Lee Zimmerman Gets High (On Silk)
December 31, 2010
I am floating 30 feet above the concrete floor in the dark.
I can hear the murmuring of the audience as I strap the paintbrush onto a three foot long piece of bamboo.
The lights switch on, illuminating a tower of white silk.
As as the luscious notes of a solo cello begin to resonate through the auditorium, I begin to paint.
The audience cannot see me but they can see the dyes appear as they flow from my brush through the silk fibers. In about an hour, the entire thirty foot tower will look like a stained glass window filled with images of hope.
I am a silk painter–but I am becoming more of a performance artist. In the past, I have done numerous large-scale live painting performances. I have worked with orchestras, jazz bands, dance companies, circus acts, poets, flamenco artists, and in theater works.
Classical silk painting is done by drawing in pattern lines using gutta and then filling those patterns with dye. Gutta is a rubbery resist that can be used to create boundary lines on silk fabric. The dyes that normally would flow through the silk are stopped at the boundary created by the gutta. This gives the artist control over positioning the dyes on the fabric, allowing them to create images.
I paint in a different way. I sketch in part of the image using black dye, making an effort to touch much of the surface with a thin dry-brushed layer of black. When I add color dyes, the thirst of the fibers and gravity pull their moisture in a given direction. As it is pulled into the silk fibers, the colored dye will pick up the black dye, carry it, and form very sharp black lines at its boundary when it stops. I have learned to form my images from these black edges. In essence, my painting is often more akin to a controlled spill. Because I am using gravity and the flow of the dyes in the silk fibers, I can cover large areas of silk with great speed. This speed has allowed me to take on challenging subjects not often attempted by silk painters.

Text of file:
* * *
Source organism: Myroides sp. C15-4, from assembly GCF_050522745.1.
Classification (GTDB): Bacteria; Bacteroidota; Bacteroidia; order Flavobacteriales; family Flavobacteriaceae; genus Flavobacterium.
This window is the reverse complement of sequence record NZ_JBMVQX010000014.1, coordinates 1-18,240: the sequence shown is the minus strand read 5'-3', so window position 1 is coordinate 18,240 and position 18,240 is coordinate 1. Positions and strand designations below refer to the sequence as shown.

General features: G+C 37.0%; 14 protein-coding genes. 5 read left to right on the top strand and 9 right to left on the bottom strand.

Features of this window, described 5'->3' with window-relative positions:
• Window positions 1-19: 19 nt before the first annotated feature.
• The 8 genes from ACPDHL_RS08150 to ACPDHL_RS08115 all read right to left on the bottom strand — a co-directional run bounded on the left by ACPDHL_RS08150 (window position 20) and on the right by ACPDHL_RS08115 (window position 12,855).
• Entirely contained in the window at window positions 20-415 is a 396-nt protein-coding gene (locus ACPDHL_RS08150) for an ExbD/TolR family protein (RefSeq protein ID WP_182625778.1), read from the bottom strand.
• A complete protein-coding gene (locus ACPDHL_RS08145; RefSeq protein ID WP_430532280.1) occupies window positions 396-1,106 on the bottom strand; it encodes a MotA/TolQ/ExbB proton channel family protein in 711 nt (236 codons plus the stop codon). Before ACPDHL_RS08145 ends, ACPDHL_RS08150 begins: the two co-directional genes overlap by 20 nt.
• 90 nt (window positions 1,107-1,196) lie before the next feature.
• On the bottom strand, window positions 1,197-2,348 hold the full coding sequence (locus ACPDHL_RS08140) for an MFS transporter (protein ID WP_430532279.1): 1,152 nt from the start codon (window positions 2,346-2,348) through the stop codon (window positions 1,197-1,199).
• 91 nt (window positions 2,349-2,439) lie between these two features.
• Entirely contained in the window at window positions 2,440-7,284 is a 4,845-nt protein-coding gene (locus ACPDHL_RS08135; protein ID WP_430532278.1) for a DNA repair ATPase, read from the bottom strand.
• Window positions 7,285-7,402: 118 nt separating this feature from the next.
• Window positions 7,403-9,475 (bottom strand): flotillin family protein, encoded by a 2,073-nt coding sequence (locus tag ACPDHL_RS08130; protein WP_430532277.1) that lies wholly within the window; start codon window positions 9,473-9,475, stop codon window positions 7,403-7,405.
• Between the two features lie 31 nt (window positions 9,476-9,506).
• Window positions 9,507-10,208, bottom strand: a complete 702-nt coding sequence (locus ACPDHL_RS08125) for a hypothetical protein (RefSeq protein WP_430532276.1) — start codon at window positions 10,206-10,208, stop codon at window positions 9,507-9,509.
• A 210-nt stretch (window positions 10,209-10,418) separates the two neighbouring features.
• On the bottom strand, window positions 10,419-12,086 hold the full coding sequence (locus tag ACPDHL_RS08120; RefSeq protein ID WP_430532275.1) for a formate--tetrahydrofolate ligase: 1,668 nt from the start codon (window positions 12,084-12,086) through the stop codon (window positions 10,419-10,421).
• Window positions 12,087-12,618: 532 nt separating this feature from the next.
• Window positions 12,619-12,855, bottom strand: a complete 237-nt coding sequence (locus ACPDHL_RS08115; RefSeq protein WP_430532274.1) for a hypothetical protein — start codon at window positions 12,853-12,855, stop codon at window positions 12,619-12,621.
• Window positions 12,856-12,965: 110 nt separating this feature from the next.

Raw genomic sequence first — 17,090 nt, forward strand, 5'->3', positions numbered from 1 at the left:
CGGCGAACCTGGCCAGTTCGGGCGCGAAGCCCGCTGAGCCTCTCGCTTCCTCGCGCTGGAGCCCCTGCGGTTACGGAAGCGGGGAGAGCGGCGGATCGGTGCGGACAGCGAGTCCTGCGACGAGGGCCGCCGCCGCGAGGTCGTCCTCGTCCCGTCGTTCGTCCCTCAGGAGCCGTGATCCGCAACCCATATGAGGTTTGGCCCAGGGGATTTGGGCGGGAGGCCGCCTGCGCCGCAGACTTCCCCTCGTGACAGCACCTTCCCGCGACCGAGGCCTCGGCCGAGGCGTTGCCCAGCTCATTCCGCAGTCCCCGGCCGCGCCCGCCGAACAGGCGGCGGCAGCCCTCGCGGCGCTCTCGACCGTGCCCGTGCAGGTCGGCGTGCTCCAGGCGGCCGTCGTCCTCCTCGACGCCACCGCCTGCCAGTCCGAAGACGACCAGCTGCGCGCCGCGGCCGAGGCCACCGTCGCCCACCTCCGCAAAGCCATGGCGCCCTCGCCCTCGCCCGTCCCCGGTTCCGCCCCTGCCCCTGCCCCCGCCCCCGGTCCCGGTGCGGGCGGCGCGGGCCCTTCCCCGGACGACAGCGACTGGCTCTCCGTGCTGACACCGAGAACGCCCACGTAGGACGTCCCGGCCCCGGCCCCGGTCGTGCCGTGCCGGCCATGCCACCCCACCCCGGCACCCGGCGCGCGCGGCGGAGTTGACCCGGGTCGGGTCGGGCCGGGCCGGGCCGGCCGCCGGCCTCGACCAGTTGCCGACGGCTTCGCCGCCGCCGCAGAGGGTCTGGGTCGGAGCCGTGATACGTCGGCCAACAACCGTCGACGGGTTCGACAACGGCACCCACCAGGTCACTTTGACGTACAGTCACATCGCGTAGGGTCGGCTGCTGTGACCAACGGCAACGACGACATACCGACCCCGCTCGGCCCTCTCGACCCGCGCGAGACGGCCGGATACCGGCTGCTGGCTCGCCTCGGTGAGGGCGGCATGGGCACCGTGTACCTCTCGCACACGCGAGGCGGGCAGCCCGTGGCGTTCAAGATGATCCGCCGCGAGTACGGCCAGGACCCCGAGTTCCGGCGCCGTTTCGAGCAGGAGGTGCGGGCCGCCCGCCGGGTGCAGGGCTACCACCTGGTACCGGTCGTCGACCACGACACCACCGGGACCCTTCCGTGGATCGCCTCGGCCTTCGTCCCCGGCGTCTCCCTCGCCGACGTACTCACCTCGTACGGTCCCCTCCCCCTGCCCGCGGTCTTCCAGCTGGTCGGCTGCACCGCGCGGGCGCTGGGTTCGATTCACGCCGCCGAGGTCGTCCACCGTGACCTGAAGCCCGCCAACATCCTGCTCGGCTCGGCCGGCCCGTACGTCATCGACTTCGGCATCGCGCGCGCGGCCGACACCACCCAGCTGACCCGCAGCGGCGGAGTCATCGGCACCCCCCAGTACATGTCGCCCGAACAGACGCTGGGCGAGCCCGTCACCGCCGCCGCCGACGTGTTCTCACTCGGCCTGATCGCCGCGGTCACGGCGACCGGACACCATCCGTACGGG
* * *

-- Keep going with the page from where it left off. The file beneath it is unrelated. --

The 30 foot tower of silk was an interesting artistic puzzle as well as a technical one. The painting was being created as part of a 30 year celebration/fundraiser (October 2010) for the Domestic Abuse Intervention Program (DAIP). From the beginning, I knew that the final silk panel was to be cut into 6 sections, each of which would be quilted by Karen McTavish, a well-known single piece quilter, and then auctioned to support the work of the DAIP. Because the subject of domestic abuse is so complex and terrible, I needed to create images that maintained a link to the subject but that communicated the hopeful side of the issue. Bottom line: I needed to create a single tall image that could be cut into sections, each being a complete painting itself that communicated hope and help for domestic abuse situations.
My solution was to create 6 themes with each theme depicting some aspect of domestic abuse or hope and survival. I began at the very top of the tower, painting two falling people. About halfway through the performance, I changed these falling people into golden angels. At the very bottom of the tower, I painted a man looking into the water. In his reflection he sees a minotaur. Throughout the performance I was moved up and down the the tower silently using ropes. You can see a sketch of the final painting and discussion of all of the themes at duluthartists.org/quilt1.html
Watch the video below (from a different performance) to hear about and see my process in action in an interview for local broadcast on The Playlist, WDSE.
Find out more about the DAIP performance and others at duluthartists.org/zimmerman.html
Follow Lee Zimmerman on Twitter @zim2918
Check out the SPIN–the international organization of silk painters–